Thanks for the input. i wasnt really clear about what the circuit is ment to do. and its not a buck converter. im just doing som experiments with back EMF. And yeah, if i leave S2 closed for too long it would oscillate. But S2 will be closed before the potential in the first cap reaches 0.
 

Irving

Joined Jan 30, 2016
1,017
Thanks for the replies!



You are right, the IRF7010PbF ins't specified to be logic level. but they do accually work when i use them with the arduino. i guess the mosfet ins't fully saturated at 5v. But the VGS graph in the datasheet suggest that the max current at 5v is around 60A(15v). Or am i missing something there?

After digging some more into this i concluded that isolating the controller from the high side probably is a good idea.
I found this Opto-coupler (VOM1271) that can be used as a direct drive for mosfets as it outputs 8.4 volts. And the MOSFET should be fully saturated at that potential right? One question remains tho. The VOM1271 only supply 15uA output current. I know that mosfets are voltage driven, but will 15uA be enough? from what i read the current would charge the gate. Lower current would increse the turn on time. And the expression is as follows:
Ig=Qg/time

The mosfet spec is Qg = 130. so 130/15uA = 8.66, But i dont know what unit this is? is it us, ms, s or what?
https://toshiba.semicon-storage.com/ap-en/semiconductor/knowledge/faq/mosfet/is-the-mosfet-drive-current-necessary.html

If i can use the VOM1271 i think that the bidirectional circuit below could be inserted into my original circuit drawing.

Datasheet for VOM1271: https://www.vishay.com/docs/83469/vom1271.pdf
The VOM1271 is no good for application in wat is effectively a switching supply. Its turn on/off times are measured in tens of microseconds not nanoseconds, and that gate drive current of 15uA with your MOSFET gate charge of 130nanoColumbs gives a turn-on time of 130e-9/15e-6 = 8.66e-3S ie 8.7mS , though with higher LED current you could get 50uA giving 2.6mS. Basically the VOM1271 is intended to switch MOSFETs in solid-state relays where switching time isn't a criteria. Completely useless for this application...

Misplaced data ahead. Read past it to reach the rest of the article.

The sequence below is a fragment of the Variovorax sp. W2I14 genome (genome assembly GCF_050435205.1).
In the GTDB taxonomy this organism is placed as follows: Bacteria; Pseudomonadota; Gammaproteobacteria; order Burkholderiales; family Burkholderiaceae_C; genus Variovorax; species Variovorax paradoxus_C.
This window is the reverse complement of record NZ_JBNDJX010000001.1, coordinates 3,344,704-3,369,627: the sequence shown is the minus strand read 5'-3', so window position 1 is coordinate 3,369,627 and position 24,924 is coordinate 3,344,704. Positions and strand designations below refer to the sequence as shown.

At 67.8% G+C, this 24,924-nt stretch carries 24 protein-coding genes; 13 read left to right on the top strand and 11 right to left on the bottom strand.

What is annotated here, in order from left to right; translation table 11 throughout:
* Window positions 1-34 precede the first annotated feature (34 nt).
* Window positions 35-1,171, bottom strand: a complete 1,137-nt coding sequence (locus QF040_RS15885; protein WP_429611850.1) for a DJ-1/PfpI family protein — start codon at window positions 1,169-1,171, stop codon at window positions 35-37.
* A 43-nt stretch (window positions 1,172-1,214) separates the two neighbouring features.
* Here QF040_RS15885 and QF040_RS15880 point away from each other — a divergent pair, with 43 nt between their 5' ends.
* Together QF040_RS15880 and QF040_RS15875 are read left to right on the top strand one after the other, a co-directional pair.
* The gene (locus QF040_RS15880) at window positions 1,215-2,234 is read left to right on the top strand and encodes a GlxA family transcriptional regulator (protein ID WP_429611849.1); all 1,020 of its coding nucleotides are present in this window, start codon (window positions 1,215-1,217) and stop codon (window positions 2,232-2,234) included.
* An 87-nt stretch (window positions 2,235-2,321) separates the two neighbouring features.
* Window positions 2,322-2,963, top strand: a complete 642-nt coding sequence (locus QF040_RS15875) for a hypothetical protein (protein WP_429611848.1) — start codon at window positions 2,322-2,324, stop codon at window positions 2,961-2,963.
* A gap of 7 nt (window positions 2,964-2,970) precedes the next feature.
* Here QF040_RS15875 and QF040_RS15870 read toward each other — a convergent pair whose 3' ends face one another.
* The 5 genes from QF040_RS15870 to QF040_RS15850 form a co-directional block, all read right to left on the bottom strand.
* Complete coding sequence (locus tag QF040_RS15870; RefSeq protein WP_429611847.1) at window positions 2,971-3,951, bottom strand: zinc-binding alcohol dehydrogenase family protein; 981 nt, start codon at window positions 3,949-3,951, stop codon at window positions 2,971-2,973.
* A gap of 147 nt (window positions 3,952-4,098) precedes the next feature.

butch28

Joined Oct 14, 2020
12
Hi!
Im trying to build the circuit in the attached image. But i cant figure out how i would replace the switches with MOSFETS so that i can controll them with my arduino uno.

I have some N-channel MOSFETS (IRF7010PbF) laying around which is hope to use. But maybe i need some other components to make this work.
ive been thinking about using opto-couplers to isolate the arduino. But still i cant figure out how to connect everything to the arduino.

Below is a description of the system:
1: S1 turns on to charge the first capacitor.
2: S1 turns off.
3: S2 turns on. current goes though the inductor.
4: S2 turns off. Back EMF is collected in the second capacitor.
5: S3 turns on. current goes though the inductor in the opposite direction.
6: S3 turns off. Back EMF is collected in the first capacitor.

And here is a link to my attempt in the falstad.com simulator. The inductive load seam to interfere with the MOSFET's or maybe its the simulator that isn't accurate? http://tinyurl.com/y35yp7r4
use the arduino to relays relays will handle the power and arduino only needs enough power to energize the relay. if you want to ramp the voltage! if i am right you need a 0 to 5 volt to turn on a mosfet to send a larger voltage from another leg. i am kinda doing the same thing. using low voltage to control high voltage and amps. mosfets use 0 to 5 volts to turn on a 12 volts from 0 to 12 volts as the 0 moves up to 1 so does the 0 of the 12 volts so 1 volt of pot makes the mosfet send 20% of 12 volts 2 volts = 40% and so on! hope it helps out! you will probly need heat sinks on the mosfets. you will need a diode to stop the electric from reversing and a relay to recharge! not sure what you are doing! a cap only stores electric. once spent! you have to charge it again! the bigger the cap the longer it takes to charge it!